In addition to the architecture independent -O[0123s] option hierarchy, architecture dependent optimisations are controlled by the -march=<cpu-type> and -mtune=<cpu-type> options. The <cpu-type> argument (not surprisingly) describes the type of cpu for which to optimise the compiled code. The -mtune option will generate code that is optimised for the given cpu type which will nevertheless run on cpu types other than the optimisation target. On the other hand, -march will attempt to optimise more aggressively at the expense of reducing portability to other cpu types. Optimisations implied by -mtune are a subset of -march optimisations, and thus it is only necessary to specify -march if the the maximum level of optimisation is desired.

With version of gcc before 4.3, 32-bit code should be compiled with the "prescott" as the cpu-type argument to -march or -mtune whereas 64-bit code should use the "nocona" argument. Gcc 4.3 however introduces "core2" as a valid argument to the -mtune and -march options which should be used. Alternatively, as of gcc 4.2, the "native" argument is supported. This will automatically determine the cpu-type on which compilation is taking place and apply optimisations specific to that cpu.


For the SPEC CPU 2006 benchmarks, Intel used the shorthand -fast, which translates into -O3 -ipo -static -no-prec-div -xP. However, the compiler also provides the flag -xT, which activates the optimization for Core 2 Duo and SSSE3 (instead of SSE3 only with -xP).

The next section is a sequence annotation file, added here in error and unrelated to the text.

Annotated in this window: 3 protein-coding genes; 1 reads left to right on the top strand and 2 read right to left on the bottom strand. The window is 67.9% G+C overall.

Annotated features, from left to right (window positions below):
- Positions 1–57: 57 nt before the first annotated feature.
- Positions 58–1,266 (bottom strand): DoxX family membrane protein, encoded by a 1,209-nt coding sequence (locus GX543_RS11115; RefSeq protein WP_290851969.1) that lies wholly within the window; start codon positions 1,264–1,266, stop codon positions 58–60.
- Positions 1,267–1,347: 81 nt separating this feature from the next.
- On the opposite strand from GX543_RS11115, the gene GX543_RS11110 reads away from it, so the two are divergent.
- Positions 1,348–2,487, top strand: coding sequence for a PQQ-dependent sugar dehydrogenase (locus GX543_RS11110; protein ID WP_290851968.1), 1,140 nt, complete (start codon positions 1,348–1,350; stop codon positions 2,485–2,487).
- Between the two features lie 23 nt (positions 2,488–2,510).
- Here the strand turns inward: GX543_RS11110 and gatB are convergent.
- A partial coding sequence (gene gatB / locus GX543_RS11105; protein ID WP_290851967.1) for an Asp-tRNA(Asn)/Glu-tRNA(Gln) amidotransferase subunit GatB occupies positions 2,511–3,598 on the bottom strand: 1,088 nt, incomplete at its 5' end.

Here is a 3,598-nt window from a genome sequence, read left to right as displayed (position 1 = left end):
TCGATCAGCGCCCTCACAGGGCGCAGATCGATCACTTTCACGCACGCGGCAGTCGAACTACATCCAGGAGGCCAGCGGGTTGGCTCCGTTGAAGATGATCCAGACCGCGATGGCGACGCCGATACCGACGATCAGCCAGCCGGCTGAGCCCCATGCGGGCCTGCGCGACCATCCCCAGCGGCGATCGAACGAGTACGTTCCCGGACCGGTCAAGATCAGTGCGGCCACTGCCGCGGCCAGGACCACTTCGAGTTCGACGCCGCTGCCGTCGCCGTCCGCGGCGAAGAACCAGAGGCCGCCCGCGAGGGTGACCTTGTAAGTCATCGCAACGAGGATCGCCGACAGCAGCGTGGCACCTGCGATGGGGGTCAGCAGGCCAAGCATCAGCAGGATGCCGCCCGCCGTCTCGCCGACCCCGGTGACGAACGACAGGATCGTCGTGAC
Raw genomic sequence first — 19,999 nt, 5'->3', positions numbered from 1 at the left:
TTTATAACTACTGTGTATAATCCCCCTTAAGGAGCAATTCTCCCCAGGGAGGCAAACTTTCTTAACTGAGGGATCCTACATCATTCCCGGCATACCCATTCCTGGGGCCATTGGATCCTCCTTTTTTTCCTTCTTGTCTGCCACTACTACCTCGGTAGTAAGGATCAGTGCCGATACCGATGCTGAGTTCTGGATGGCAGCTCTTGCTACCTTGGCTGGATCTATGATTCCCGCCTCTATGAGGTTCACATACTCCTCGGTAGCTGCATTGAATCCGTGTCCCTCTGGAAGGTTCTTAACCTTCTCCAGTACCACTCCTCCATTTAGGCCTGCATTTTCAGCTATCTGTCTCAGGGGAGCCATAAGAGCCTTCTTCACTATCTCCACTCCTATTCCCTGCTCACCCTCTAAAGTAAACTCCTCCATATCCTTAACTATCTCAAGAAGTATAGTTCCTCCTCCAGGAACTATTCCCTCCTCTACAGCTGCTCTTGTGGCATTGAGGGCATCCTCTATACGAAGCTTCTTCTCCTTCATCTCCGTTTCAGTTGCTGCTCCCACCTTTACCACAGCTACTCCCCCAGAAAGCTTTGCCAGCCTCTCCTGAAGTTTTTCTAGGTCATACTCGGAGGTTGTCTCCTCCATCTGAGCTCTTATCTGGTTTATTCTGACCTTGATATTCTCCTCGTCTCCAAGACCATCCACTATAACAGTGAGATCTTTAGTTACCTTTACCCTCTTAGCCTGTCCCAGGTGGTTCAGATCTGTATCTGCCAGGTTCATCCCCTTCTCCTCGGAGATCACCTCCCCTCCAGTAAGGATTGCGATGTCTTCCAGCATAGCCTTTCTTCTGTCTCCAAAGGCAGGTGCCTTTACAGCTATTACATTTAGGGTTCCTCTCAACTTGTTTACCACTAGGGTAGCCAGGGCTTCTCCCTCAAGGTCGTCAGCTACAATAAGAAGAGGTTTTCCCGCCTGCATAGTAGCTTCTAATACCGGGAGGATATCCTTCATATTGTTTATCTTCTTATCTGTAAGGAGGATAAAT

Much like software products, bugs, errata or ways to improve upon operation are often found in CPU's after they have reached the market. In some cases, the necessary changes can be applied by the end user without any change to the underlying hardware in the form of microcode updates downloadable from the manufacturer. Intel offers these microcode updates for download on their website.

Provided the availability of the microcode and firmware kernel modules (which are enabled in the stock kernels of most distributions) and a suitable user space tool such as microcode_ctl, one can install the updated microcode into their processors at runtime. The microcode update is volatile however, meaning that it disappears upon reboot. While this reduces the risk of applying such an update to essentially 0, it does mean that it must be applied on each boot.


You can install the microcode.ctl package which will take care of everything (including downloading the microcode itself) for you. Just run # aptitude install microcode.ctl. This package includes an init script which will run at boot to load the microcode into the processor. This script also contains a line which will remove the microcode kernel module once the operation is complete and it is no longer needed, however it is strangely commented out by default. If you want to keep your loaded modules (used memory) to a minimum, you can edit /etc/init.d/microcode.ctl and uncomment the line

[ -x /sbin/modprobe ] && /sbin/modprobe -r microcode > /dev/null 2> /dev/null


The microcode-ctl utility can be installed as follows: # emerge microcode-ctl. This will create an init script /etc/init.d/microcode_ctl, but will not automatically set it to run on startup; to do so, run # rc-update add microcode_ctl boot. Also, this will install an old copy of the microcode to /etc/microcode.dat; to update it, download a new copy from the link above and replace this file.

Note on Hyper-Threading

Note that as opposed to Pentium 4/NetBurst, current Core 2 do not support hyper-threading, and therefore there is usually no option in the BIOS to activate it. Refer to Intel's Hyper-Threading Technology for a list of hyper-threading capable CPU.

See also

Intel Core Solo (Yonah)

Intel Core Duo (Yonah)

External Links